In sum, especially individualised treatment plans for adolescent ADHD need to be developed and evaluated combining psychosocial and pharmacological interventions in the framework of a multimodal treatment strategy. Treatment must take into account the prevalent compliance problems of youths with ADHD and must be individualised with respect to each patient’s constellation of impairment in terms of ADHD symptom expression and developmental comorbidity.

To address the needs of this group of patients, the ESCAadol study (Evidence-based stepped care of ADHD: individualised short-term therapy for adolescents impaired by ADHD despite previous routine care treatment) was devised. As adolescent patients with ADHD often present with comorbid diagnoses and severe impairment, the target group of ESCAadol are adolescents aged 12–17 years who are still severely impaired by their ADHD symptoms according to the Diagnostic and Statistical Manual of Mental Disorders, Fifth Edition (DSM-5) [40] despite having been in routine clinical care for at least 6 months.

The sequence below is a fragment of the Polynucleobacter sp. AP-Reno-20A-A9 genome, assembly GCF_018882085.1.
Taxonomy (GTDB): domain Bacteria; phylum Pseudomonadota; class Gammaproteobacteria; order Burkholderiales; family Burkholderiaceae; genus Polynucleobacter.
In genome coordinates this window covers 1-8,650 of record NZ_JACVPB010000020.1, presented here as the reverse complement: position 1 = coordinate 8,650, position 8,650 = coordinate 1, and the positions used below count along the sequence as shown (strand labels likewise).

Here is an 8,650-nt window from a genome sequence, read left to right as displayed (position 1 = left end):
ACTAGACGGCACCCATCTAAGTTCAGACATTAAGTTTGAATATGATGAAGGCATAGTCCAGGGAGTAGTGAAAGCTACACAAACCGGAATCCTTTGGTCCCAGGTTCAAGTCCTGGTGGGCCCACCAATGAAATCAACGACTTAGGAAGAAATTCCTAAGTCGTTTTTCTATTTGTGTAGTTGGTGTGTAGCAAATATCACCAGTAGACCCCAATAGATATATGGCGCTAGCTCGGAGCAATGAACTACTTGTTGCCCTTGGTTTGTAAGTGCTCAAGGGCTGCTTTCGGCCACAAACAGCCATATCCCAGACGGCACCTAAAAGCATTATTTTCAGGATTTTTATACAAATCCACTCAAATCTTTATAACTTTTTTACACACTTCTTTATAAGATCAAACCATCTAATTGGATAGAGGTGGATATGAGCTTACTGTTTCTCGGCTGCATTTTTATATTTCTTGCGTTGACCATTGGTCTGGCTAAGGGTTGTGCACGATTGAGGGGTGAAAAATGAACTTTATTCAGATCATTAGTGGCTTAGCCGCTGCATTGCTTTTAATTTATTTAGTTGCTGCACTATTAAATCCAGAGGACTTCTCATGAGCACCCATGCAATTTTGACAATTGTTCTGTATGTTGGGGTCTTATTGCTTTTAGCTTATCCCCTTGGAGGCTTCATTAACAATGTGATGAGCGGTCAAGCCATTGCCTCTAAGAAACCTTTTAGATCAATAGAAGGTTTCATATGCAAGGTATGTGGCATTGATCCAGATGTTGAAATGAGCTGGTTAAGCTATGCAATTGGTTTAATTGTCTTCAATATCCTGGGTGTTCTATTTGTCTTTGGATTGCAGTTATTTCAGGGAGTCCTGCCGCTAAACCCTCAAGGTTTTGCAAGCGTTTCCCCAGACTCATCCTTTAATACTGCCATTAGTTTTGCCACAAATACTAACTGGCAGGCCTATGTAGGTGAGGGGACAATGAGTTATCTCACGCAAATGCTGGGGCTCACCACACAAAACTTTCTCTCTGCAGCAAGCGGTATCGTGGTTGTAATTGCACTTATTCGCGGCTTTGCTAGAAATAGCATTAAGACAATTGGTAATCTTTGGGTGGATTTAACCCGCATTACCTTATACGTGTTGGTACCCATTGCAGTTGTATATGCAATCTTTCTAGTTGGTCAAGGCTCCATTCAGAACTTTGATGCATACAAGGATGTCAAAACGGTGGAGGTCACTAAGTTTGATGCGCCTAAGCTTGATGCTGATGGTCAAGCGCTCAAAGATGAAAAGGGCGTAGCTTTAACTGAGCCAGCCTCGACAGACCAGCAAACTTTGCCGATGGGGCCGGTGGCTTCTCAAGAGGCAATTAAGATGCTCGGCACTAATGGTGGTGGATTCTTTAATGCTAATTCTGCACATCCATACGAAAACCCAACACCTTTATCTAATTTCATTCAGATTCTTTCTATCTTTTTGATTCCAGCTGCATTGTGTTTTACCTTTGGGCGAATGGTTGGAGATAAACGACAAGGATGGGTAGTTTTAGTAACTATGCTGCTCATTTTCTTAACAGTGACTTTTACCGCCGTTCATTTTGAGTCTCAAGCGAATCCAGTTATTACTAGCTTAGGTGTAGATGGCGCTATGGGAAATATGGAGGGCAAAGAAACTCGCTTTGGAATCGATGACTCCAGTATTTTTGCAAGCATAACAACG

Based on established interventions, we composed a short-term, Individualised Modular Treatment Programme (IMTP), adapting elements of dialectical behaviour therapy (DBT) for adolescents in general [41] and specifically for ADHD in adults [42] as well as interventions from the German treatment manuals for externalising disorders (THOP, [43]), performance problems in adolescents (SELBST, [44]), family interventions (PLAN-E, [45]) and social skills training (FESKO, [46]). We chose interventions targeting ADHD symptoms and related issues, such as emotion regulation and self-confidence, in addition to organisational difficulties, since these are emerging as critical issues in adolescence. For an outline of the focus areas included in the programme and their respective therapeutic targets, please refer to Table 3.